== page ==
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Annales Geophysicae An interactive open-access journal of the European Geosciences Union
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Volume 26, issue 9
Ann. Geophys., 26, 2845-2852, 2008
https://doi.org/10.5194/angeo-26-2845-2008
© Author(s) 2008. This work is distributed under
the Creative Commons Attribution 3.0 License.

Special issue: STAMMS: Spatio-Temporal Analysis and Multipoint Measurements...

Ann. Geophys., 26, 2845-2852, 2008
https://doi.org/10.5194/angeo-26-2845-2008
© Author(s) 2008. This work is distributed under
the Creative Commons Attribution 3.0 License.

  22 Sep 2008

22 Sep 2008

Cluster observations of near-Earth magnetospheric lobe plasma densities – a statistical study

K. R. Svenes1, B. Lybekk2, A. Pedersen2, and S. Haaland3,4 K. R. Svenes et al.
  • 1Norwegian Defence Research Establishment, P.O. Box 25, 2027 Kjeller, Norway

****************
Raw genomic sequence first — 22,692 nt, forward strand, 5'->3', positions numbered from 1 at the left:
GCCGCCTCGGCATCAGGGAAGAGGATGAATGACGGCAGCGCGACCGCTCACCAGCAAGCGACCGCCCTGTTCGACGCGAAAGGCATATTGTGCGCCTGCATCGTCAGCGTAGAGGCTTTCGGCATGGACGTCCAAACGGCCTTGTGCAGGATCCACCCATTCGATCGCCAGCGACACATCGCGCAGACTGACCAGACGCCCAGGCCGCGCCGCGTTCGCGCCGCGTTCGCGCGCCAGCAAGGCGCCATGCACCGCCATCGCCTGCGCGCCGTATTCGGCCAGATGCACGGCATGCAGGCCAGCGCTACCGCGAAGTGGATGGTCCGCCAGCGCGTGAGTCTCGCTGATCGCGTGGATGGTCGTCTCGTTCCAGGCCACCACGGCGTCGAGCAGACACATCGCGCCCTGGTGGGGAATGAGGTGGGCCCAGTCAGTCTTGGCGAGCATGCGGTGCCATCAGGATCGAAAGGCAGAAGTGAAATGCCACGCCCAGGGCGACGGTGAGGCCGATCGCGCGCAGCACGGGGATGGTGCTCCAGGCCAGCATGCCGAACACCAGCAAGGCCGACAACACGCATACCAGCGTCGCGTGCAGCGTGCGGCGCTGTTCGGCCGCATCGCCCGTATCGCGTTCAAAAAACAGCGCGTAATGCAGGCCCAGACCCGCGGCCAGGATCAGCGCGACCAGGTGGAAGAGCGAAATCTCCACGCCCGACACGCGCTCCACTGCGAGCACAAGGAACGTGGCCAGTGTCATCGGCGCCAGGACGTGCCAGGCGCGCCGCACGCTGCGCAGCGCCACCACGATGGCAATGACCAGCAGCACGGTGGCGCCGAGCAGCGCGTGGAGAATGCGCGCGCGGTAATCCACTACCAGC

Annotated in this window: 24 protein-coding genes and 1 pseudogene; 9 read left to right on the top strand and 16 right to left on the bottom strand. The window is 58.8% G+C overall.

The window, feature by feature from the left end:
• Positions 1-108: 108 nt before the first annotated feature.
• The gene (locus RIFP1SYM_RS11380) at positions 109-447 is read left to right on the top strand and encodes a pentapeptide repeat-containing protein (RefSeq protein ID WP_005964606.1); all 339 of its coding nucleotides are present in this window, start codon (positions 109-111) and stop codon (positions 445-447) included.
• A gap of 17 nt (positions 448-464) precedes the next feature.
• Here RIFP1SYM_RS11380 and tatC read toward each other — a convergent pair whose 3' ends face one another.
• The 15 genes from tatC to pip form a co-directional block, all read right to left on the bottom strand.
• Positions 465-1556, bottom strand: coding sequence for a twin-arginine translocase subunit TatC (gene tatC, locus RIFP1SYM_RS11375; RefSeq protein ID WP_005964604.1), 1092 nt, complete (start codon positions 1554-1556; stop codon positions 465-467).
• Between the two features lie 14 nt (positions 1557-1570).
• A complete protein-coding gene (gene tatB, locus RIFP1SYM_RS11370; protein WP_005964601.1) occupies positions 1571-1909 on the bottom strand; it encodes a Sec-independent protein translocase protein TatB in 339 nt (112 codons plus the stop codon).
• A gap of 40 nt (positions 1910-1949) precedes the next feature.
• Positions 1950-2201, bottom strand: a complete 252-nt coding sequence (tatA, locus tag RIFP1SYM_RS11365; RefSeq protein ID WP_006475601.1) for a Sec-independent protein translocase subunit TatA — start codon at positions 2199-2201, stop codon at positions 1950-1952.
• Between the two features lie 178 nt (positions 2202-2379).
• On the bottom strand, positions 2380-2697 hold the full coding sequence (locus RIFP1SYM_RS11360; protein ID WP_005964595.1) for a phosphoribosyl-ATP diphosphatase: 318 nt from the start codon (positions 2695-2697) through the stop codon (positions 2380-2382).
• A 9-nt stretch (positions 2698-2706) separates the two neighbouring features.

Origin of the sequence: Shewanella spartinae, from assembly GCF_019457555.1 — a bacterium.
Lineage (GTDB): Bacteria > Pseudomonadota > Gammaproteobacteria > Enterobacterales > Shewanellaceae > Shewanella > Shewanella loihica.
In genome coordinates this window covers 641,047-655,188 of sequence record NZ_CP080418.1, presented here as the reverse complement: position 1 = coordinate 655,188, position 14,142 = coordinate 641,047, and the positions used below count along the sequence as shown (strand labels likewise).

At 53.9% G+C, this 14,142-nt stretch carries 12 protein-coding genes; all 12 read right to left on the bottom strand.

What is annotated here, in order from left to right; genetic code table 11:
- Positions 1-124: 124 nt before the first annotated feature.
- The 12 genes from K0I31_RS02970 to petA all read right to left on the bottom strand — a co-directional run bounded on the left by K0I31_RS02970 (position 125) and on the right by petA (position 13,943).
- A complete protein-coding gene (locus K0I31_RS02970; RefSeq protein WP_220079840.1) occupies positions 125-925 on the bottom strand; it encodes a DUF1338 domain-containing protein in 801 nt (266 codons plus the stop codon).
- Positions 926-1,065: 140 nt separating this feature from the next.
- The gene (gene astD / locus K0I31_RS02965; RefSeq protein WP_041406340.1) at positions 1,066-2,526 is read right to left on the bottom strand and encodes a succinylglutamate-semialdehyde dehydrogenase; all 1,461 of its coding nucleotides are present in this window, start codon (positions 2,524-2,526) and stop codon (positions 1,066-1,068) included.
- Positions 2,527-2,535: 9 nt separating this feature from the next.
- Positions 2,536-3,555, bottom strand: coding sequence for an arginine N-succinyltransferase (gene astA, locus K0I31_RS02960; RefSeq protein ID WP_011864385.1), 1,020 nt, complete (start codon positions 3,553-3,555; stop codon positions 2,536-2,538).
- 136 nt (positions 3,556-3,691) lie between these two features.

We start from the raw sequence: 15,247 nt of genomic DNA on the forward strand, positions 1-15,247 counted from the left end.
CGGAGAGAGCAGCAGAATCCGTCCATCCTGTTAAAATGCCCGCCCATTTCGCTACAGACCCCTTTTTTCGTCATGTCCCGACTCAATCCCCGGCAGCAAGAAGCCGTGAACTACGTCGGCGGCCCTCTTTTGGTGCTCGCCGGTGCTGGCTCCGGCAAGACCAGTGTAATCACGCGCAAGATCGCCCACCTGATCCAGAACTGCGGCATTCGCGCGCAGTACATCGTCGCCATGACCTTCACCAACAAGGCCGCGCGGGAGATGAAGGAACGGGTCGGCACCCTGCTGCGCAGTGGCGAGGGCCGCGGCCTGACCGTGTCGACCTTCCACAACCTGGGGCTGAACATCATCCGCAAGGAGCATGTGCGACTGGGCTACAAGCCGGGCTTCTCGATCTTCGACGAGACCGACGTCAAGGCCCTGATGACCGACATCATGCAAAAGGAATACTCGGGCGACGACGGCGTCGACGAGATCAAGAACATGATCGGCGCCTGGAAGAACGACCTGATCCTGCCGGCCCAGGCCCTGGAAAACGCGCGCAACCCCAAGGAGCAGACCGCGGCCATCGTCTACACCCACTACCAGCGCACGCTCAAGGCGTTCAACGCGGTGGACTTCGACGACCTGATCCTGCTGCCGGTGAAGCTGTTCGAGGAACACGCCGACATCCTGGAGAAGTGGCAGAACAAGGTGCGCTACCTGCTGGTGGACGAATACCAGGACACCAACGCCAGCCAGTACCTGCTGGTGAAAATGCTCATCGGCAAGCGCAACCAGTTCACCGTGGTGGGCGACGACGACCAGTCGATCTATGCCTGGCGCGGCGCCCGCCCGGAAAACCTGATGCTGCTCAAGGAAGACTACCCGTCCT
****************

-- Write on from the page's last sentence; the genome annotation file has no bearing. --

• 2University of Oslo, Department of Physics, Norway
  • 3University of Bergen, Department of Physics, Norway
  • 4Max-Planck Institute for Solar System Research, Lindau, Germany

Abstract. The Cluster-mission has enabled a study of the near-Earth magnetospheric lobes throughout the waning part of solar cycle 23. During the first seven years of the mission the satellites crossed this region of space regularly from about July to October. We have obtained new and more accurate plasma densities in this region based on spacecraft potential measurements from the EFW-instrument. The plasma density measurements are found by converting the potential measurements using a functional relationship between these two parameters. Our observations have shown that throughout this period a full two thirds of the measurements were contained in the range 0.007–0.092 cm−3 irrespective of solar wind conditions or geomagnetic activity. In fact, the most probable density encountered was 0.047 cm−3, staying roughly constant throughout the entire observation period. The plasma population in this region seems to reflect an equilibrium situation in which the density is independent of the solar wind condition or geomagnetic activity. However, the high density tail of the population (ne>0.2 cm−3) seemed to decrease with the waning solar cycle. This points to a source region influenced by the diminishing solar UV/EUV-intensity. Noting that the quiet time polar wind has just such a development and that it is magnetically coupled to the lobes, it seems likely to assume that this is a prominent source for the lobe plasma.

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